Many times, as I’m preparing a lesson or have just finished teaching a lesson, something will happen that brings the lesson home to me. This does two things for me. First, it makes me take a hard look at what I’m expecting my kids to do. If I’m not willing to do it, then why should I expect my kids to do it?
It also gives me the why behind my teaching. Often, especially with my older students, I will share my struggles or my encounters with them so I can show them, “Hey, this is for real. I’m not making this stuff up. The Bible really does apply to everyday life.”
Last Sunday was one of those days. Coincidentally – or better yet, Divinely planned – both my high school lesson and my Junior church lesson was on evangelism. In both lessons, I spoke to the kids about the world’s dire need to know Jesus. With the high schoolers, we discussed the parable of the lost sheep. With the younger kids, we talked about sharing with others how we became a Christian. I demonstrated the important facts by allowing them to interview me. Our memory verse for the Junior Church was from I Peter 3:15,16: “But in your hearts, set apart Christ as Lord. Always be prepared to give an answer to everyone who asks you to give the reason for the hope that you have. But do this with gentleness and respect, keeping a clear conscience so that those who speak maliciously against your good behavior in Christ may be ashamed of their slander.”
After lunch, my husband and I went to visit two ladies who were dying and their families. The first visit was emotionally intense because the daughter and grandaughter of the family pulled me aside to talk through some feelings they were experiencing. After two classes and this visit, I was emotionally drained. But we had one more to go. The second lady was also near death yet her family was not so open to our visit. We talked to the unconscious lady, prayed with her, tried to offer words of hope to her family, and left, feeling frustrated and wondering if we had done any good.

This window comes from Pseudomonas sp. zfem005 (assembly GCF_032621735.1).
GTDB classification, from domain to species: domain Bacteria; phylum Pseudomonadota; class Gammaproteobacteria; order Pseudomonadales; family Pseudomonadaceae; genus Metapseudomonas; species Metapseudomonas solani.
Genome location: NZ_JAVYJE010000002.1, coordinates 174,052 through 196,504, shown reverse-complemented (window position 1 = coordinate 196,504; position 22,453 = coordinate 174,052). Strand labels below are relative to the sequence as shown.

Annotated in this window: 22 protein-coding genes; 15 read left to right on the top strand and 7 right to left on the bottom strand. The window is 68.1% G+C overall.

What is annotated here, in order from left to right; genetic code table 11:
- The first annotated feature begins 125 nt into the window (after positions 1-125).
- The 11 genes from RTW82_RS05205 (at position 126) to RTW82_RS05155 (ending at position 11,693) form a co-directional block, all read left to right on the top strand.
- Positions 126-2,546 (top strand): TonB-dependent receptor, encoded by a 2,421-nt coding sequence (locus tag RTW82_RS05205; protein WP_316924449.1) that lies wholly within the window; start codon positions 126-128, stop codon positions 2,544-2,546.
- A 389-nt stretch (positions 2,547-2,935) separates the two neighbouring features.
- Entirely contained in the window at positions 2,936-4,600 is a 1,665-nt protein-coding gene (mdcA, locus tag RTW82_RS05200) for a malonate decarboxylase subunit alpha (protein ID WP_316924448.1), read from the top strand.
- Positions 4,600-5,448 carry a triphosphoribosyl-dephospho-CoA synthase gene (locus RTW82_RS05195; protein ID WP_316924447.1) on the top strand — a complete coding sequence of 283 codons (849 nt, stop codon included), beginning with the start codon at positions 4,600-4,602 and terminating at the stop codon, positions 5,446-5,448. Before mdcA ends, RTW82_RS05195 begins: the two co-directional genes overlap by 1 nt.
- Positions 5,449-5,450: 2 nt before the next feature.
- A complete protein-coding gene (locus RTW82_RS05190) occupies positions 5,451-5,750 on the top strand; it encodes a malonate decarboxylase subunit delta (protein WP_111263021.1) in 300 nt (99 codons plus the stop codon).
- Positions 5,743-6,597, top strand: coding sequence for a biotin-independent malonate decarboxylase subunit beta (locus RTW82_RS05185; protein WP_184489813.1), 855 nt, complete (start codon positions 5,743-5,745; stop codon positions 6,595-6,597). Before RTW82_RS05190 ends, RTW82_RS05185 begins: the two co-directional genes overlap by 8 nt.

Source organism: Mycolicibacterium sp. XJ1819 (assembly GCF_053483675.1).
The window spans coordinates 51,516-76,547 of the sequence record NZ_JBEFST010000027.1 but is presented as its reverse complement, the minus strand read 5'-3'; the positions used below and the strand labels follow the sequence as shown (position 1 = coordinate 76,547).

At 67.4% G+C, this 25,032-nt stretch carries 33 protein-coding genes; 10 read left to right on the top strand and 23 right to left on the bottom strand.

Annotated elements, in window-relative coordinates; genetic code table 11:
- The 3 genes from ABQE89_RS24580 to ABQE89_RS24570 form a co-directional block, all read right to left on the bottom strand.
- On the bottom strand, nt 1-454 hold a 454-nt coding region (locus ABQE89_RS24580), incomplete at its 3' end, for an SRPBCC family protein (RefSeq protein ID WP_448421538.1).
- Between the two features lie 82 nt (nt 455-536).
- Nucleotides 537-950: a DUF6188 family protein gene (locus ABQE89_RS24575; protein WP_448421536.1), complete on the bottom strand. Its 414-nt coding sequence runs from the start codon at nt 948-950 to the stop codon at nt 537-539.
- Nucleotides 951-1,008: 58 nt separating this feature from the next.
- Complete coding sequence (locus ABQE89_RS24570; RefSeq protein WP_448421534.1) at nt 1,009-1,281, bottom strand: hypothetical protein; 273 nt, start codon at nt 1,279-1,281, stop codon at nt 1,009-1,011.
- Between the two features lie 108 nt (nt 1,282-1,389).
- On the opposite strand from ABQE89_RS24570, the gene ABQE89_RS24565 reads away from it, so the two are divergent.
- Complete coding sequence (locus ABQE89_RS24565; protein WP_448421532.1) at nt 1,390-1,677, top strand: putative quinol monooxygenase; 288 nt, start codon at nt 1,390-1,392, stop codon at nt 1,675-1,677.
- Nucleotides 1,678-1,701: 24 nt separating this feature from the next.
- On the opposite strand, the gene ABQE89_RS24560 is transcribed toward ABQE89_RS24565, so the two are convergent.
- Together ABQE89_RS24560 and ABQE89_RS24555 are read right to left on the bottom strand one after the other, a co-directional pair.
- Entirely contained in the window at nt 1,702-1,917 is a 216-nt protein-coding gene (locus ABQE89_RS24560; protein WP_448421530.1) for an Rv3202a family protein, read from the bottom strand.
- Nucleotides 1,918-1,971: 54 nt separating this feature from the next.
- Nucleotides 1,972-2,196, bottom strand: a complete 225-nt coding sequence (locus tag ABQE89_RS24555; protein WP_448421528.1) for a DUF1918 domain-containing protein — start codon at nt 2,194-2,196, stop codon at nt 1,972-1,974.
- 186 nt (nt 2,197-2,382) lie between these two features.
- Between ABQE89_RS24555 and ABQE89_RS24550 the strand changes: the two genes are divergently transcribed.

In the hallway of the nursing home, her two grandsons sat, waiting for the adults. We said goodbye to them, then one of them asked, “Why are you here?”
I didn’t expect that! I was so tired! Yet the words of the Junior church memory verse zipped through my brain, “Always be prepared to give an answer . . . yet do it with gentleness and respect.” I realized I was the one to give them an answer since I could better speak at their level than my husband. It also occurred to me that they may not be aware that their grandmother was dying and I needed to be sensitive to that. So I said, “We go to the same church your grandma went to. Whenever people in our church are really sick, we want to visit them and tell them how much God cares about them and how much He loves them. We prayed with your grandma and reminded her of some Bible verses too.” Then I went on to ask them about their game of “Go Fish” they had been playing earlier in their grandma's room.
These moments will catch us off guard. However, being prepared doesn't mean we'll be able to magically anticipate those moments; instead it means that even when we’re dog tired and emotionally spent and have a hundred million things on our minds, we will know what to say. Knowing what to say means we’ll know our audience and we’ll know what the Bible says. We’ll also know how the Holy Spirit works in the way he brings divine opportunities to us. We’ll recognize that we’re not alone. He is there to help us and enable us, even in our weakess moments. We'll have the bag of tools we need to give an appropriate answer.
Next week, I want to go back to my classes and say, “it’s true. People ARE going to ask you about your faith walk. They’re going to ask, ‘Why are you here?’ “What are you doing?’ ‘Why don’t you do the things the rest of us are doing?’” It’s just like Sam Seaborn said to Ainsley Hayes in the popular tv drama, West Wing, about crucial decisions made in the White House: “We play with live ammo around here.”